Illegal mining operations are known to be conducted in and around the Johannesburg CBD and were also discussed as possible causes by police on the scene. 

At least a dozen people, including a City Power employee, were transported to hospital with injuries ranging from minor to severe, according to messages and requests for assistance on local emergency services groups.

 The degree of damage to neighbouring residences had not been ascertained.

Joburg CBD road collapses after suspected gas line explosion

A suspected gas line explosion left destruction in its wake, tearing up Lilian Ngoyi Street (formerly Bree Street) in the Central Business District of Johannesburg, South Africa, on 19 July 2023. (Photo: Felix Dlangamandla)

“It [the road] was bursting,” said a witness, who filmed the incident on his phone. “I was waiting here on the corner. I don’t know what happened. The road just burst.”

Bystanders crowded around the police tape surrounding the disaster site, with many people receiving orders from disaster management services to leave their apartments. Private security and police escorted people out of nearby buildings.

Disaster in the CBD of Johannesburg, South Africa. (Photo: Felix Dlangamandla)

A suspected gas line explosion left destruction in its wake in the of CBD of Johannesburg, South Africa. (Photo: Felix Dlangamandla)

Residents from nearby buildings are evacuated after an explosion in the Johannesburg CBD. (Photo: Yeshiel Panchia)

The roadway of Lilian Ngoyi, formerly Bree Street, after an explosion. (Photo: Yeshiel Panchia)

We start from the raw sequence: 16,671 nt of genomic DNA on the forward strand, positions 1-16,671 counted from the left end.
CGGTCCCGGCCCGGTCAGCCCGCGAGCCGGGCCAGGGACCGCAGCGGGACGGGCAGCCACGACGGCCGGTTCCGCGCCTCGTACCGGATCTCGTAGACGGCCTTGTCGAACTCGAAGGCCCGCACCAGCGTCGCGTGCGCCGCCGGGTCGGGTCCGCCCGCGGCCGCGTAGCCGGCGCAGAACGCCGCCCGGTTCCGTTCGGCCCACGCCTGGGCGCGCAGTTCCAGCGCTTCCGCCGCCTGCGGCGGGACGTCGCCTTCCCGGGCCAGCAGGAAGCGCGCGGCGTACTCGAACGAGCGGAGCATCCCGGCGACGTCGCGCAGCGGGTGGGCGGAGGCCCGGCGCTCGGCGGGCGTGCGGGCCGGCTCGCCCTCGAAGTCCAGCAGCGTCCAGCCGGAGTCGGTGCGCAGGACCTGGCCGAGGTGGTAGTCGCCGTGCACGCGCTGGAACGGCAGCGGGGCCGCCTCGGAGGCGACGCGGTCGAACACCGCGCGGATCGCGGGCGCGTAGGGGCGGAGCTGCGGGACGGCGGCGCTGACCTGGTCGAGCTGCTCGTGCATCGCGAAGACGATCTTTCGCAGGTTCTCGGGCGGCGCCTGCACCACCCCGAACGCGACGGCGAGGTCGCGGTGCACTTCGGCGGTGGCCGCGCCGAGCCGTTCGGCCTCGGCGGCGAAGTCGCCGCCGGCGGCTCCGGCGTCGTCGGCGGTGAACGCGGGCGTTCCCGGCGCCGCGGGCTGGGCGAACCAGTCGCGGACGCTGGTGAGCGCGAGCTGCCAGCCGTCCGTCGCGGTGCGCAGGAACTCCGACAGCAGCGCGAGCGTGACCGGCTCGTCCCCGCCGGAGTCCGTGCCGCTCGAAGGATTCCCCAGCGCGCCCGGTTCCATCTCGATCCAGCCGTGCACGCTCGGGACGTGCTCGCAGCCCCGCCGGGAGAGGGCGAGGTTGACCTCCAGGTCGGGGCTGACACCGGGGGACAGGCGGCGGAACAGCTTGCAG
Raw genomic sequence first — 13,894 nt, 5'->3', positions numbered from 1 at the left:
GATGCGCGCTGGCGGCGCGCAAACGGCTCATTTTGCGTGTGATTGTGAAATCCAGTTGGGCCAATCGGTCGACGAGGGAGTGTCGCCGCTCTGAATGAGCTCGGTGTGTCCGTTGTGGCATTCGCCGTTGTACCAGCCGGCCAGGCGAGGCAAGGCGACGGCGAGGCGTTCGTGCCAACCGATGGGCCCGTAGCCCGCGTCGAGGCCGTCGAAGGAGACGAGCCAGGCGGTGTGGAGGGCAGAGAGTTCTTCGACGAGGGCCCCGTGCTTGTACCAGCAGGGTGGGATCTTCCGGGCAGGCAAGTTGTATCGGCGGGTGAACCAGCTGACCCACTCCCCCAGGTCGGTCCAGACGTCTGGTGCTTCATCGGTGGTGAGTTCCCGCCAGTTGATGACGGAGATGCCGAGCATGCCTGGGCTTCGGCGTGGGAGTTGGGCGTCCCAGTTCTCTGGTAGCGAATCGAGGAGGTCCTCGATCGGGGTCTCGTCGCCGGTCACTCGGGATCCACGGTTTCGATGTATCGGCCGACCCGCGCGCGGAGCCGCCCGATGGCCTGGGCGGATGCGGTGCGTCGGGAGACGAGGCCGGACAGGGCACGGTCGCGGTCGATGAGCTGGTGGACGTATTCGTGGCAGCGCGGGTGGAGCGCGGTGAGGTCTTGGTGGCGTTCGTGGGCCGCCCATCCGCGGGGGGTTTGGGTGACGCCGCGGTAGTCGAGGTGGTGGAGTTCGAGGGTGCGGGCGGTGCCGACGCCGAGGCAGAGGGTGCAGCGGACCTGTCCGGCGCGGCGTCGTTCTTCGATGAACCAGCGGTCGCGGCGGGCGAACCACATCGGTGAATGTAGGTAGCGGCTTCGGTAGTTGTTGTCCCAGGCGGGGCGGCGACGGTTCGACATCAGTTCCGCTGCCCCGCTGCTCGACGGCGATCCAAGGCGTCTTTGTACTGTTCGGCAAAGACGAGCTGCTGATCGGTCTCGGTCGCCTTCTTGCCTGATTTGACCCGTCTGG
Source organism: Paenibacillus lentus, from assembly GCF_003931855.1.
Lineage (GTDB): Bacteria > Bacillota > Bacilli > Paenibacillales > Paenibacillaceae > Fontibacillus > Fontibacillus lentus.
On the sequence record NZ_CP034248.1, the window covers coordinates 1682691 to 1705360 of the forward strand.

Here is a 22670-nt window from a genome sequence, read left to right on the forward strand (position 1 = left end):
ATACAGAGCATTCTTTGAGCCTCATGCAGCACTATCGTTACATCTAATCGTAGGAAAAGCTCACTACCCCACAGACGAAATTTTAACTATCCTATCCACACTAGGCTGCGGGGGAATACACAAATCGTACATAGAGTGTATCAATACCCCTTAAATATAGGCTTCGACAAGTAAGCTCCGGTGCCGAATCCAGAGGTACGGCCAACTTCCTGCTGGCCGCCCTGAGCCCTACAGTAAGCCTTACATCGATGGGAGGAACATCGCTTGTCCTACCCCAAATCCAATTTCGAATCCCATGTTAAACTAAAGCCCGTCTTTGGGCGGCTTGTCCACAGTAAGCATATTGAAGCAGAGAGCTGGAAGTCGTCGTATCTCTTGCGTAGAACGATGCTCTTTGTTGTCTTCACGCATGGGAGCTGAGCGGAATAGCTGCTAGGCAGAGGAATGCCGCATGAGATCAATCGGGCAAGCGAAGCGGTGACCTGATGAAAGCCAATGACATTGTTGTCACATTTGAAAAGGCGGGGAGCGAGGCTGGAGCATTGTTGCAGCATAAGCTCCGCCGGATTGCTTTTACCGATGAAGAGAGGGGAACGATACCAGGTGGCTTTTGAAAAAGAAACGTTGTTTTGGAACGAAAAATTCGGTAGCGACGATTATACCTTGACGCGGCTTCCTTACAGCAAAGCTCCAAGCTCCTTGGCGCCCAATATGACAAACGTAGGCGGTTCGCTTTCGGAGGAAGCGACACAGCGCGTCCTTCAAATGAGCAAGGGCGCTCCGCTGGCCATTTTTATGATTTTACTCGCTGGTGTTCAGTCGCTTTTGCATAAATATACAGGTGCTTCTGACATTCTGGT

“We still need to do some search and rescue,” said Johannesburg City Manager Floyd Brink.

“It’s not 100% clear exactly where [the cause of the explosion] is from.”

In a statement, City Power said services within the Johannesburg CBD had been affected.

Three substations: Bree, Braamfontein and Johnware substations were not switched back on after load shedding last night and would remain so until the Joint Command Team comprising the CoJ Emergency Services, Disaster Management and other CoJ and Provincial units have given the go-ahead.

“Bree substation is a few meters away from the area with the huge impact, and the suspicion is that its structural integrity may have been affected. Our team of engineers and technicians are on site doing assessments and tests on the network to get the extent of the impact on the electricity infrastructure,” the statement read.

A joint operations committee, with representatives from the South African Police Service, Disaster Management Services, and other key stakeholders, has been formed to investigate. 

“It’s definitely under control. It’s not a ticking time bomb,” Brink said.DM


Comments - Please in order to comment.

  • Iam Fedup says:

    Less than a week ago I warned that this was inevitable in Kensington just outside a crèche where thieves cut into gas lines to steal gas, (just as they do eith electricity, water, and cables.) the massive incompetence of anything the ANC touches, (not to mention that you and I will now have to fund the repairs,) is tragic, but these idiots spend more time challenging competent leaders than actually managing the infrastructure. I’m embarrassed to admit that for a few seconds I enjoyed seeing taxis getting their comeuppance.